Southern Alligator Lizard (Elgaria multicarinata)
Generally common in suitable habitats, the southern alligator lizard is widespread in northern and central California west of the Sierra-Cascade crest and in southern California west of the desert regions. Apparently absent from the extreme northwestern part of the state and from the southern San Joaquin Valley, isolated populations are known from western Inyo Co. and a desert extension of the range occurs along the Mojave River. Populations are also known from most of the Channel Islands. Elevation sea level to 2250 m (7500 ft). Occurs most commonly in valley-foothill habitat types, mixed chaparral, and in open areas of mixed conifer forest.
Cover is provided by surface objects such as rocks, logs, dense vegetation, and human debris. Refuge may also be taken in crevices and rock fissures. Individuals occasionally burrow in loose soil around or under surface objects such as flat rocks. This species sometimes climbs in dense, shrubby vegetation. This species occurs most commonly in open canopy stages of suitable habitats.
Little is known about specific habitat requirements for courtship, mating, and egg-laying in this lizard. Nussbaum et al. (1983) reports that eggs are deposited in “burrows or in stable talus.” Eggs are reported by Shaw (1943) to have been laid in the burrow of a pocket gopher.In southern California, the first clutch of eggs is laid early in June and hatches in about 11 weeks (Goldberg 1972). Two or even three clutches eggs may be laid by females during a single season (Burrage 1965). Clutch size is about 12 with larger females laying more, larger eggs than small females (Goldberg 1972).
Basically diurnal, this species is active at cooler temperatures than most other lizards with which it coexists. Active southern alligator lizards have been found by Brattstrom (1965) with body temperatures as low as 11° C (52° F). They are active earlier and later in the day than most lizards, sometimes venturing onto warm roads at night. Activity is reduced during the hot periods of summer. In cooler areas a period of winter inactivity occurs but elsewhere individuals may be active all winter long.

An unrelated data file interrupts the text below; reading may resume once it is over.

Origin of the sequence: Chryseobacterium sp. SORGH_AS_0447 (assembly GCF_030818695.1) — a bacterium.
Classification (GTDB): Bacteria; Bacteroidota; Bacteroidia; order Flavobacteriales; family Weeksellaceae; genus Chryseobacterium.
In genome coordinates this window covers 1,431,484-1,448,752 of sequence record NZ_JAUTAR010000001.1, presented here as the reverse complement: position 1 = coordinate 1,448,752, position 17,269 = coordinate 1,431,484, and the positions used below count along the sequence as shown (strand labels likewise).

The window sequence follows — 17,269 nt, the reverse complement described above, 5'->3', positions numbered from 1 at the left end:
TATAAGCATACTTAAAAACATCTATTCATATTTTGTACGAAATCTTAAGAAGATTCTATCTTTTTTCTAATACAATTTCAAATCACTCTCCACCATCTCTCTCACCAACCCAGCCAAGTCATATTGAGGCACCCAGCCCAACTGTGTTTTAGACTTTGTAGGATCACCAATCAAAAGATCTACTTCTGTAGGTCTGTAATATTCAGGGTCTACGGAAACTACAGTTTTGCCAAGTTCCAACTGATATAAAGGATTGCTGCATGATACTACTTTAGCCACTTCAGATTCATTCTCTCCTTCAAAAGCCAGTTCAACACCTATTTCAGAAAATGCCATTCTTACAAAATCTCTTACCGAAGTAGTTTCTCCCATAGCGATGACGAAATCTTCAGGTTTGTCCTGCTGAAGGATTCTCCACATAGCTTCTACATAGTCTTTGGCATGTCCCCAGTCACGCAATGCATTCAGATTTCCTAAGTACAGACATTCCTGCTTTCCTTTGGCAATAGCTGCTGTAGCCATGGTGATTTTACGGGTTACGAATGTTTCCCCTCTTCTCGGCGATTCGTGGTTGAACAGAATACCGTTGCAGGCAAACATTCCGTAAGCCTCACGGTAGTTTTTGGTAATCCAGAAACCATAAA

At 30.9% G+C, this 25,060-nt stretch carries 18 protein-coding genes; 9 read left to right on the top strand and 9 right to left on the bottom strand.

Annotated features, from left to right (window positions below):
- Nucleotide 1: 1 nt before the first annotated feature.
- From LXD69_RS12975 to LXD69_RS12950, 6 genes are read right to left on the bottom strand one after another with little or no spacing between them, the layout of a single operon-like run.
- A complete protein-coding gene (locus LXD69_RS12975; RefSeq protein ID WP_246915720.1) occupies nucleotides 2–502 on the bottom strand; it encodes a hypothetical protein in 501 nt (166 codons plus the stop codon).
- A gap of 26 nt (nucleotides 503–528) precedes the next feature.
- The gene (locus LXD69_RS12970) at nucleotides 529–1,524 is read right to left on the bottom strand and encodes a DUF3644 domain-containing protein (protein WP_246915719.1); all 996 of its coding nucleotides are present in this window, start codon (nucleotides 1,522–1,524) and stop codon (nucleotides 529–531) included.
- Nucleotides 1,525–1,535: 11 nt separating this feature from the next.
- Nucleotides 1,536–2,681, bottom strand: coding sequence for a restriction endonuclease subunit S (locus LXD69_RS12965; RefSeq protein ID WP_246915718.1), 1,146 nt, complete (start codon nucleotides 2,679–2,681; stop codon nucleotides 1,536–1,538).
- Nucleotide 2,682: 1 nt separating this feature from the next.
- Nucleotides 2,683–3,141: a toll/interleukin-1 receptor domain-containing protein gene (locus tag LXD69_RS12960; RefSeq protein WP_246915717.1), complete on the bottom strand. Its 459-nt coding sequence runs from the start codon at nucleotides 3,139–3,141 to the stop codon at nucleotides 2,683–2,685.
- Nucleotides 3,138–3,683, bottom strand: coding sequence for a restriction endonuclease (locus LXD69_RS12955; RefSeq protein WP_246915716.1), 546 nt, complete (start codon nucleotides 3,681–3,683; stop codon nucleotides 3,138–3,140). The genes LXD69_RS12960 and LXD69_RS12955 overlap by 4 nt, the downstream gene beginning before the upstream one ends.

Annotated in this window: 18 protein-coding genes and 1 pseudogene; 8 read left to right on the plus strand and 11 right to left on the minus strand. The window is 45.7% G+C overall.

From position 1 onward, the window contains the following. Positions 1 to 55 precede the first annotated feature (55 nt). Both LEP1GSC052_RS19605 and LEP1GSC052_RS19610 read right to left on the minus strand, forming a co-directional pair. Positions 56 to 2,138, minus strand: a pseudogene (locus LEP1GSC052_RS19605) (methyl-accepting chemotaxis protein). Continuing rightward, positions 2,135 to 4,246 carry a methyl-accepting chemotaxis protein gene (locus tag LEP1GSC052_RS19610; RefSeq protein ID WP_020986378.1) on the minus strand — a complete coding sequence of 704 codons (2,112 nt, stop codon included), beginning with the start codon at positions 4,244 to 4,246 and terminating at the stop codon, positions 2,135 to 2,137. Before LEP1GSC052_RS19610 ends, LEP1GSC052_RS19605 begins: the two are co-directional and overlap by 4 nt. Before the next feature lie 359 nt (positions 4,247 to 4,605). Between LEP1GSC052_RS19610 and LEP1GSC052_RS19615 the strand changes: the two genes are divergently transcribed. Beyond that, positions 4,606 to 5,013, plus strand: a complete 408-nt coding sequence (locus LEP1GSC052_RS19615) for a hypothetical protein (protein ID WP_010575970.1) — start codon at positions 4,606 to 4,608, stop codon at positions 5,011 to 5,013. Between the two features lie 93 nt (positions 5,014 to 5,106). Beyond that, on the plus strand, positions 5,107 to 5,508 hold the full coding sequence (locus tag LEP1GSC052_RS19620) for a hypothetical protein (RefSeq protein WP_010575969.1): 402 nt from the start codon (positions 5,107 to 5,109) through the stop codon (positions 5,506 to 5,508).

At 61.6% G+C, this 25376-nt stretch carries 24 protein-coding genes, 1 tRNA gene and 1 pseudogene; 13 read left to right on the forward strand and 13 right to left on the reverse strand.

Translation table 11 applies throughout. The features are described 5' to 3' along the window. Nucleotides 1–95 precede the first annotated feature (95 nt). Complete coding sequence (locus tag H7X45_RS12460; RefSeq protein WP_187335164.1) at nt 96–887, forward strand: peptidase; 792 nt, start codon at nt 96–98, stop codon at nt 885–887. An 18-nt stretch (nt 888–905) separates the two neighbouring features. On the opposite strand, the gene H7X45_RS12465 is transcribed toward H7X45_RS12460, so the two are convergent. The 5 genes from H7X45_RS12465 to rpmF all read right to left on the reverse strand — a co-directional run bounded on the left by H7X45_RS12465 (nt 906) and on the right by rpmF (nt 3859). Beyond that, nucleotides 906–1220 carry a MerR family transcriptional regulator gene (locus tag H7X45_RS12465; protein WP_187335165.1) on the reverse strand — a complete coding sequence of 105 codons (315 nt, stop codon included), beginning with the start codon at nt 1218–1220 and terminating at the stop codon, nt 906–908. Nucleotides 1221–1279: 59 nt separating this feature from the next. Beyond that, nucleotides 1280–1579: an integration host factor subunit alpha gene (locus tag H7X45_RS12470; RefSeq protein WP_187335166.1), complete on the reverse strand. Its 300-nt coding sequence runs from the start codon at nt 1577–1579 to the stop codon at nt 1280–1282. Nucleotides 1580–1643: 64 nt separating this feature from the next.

Diet and Foraging
Alligator lizards take mostly insects and other arthropods as prey but will take larger food items, especially other lizards (Cunningham 1956). Evidence for their voracious feeding habits is provided by King (1931) who observed a captive adult female consume 20 immature grasshoppers, 11 katydids, 7 shield bugs and stink bugs, and 3 spiders at a single feeding. Cannibalism has been reported.
No information is available regarding the nature of the home range. No evidence for the territorial defense of resources has been reported.
Racers, rattlesnakes, garter snakes, loggerhead shrikes, red-tailed hawks, and domestic cats have been reported among the predators of alligator lizards. Competition with other lizards for food, space, or othe resources is probably minimized by the unique physiological tolerances of this species, which allow them to be active at different times and to utilize different microhabitats than other lizards. Competition may be further reduced because of the large range of prey size available to alligator lizards.
Brattstrom, B. H. 1965. Body temperatures of reptiles. Am. Midl. Nat. 73:376-422.
Burrage, B. R. 1965. Notes on the eggs and young of the lizards gerrhonotus multicarinatus webbi and g. m. nanus. Copeia 1965:512.
Cunningham, J. D. 1956. Food habits of the san diego alligator lizard. Herpetologica 12:225-230.
Dawson, W. R., and J. R. Templeton. 1966. Physiological responses to temperature in the alligator lizard, gerrhonotus multicarinatus. Ecology 47:759-765.
Goldberg, S. R. 1972. Reproduction in the southern alligator lizard gerrhonotus multicarinatus. Herpetologica 28:267:273.
King, F. W. 1931. Food habits of alligator lizards. Yosemite Nat. Notes 10:76.
Nussbaum, R. A., E. D. Brodie, Jr., and R. M. Storm. 1983. Amphibians and reptiles of the Pacific Northwest. Univ. Press of Idaho. 332pp.
Shaw, C. E. 1943. Hatching of the eggs of the san diego alligator lizard. Copeia 1943:194.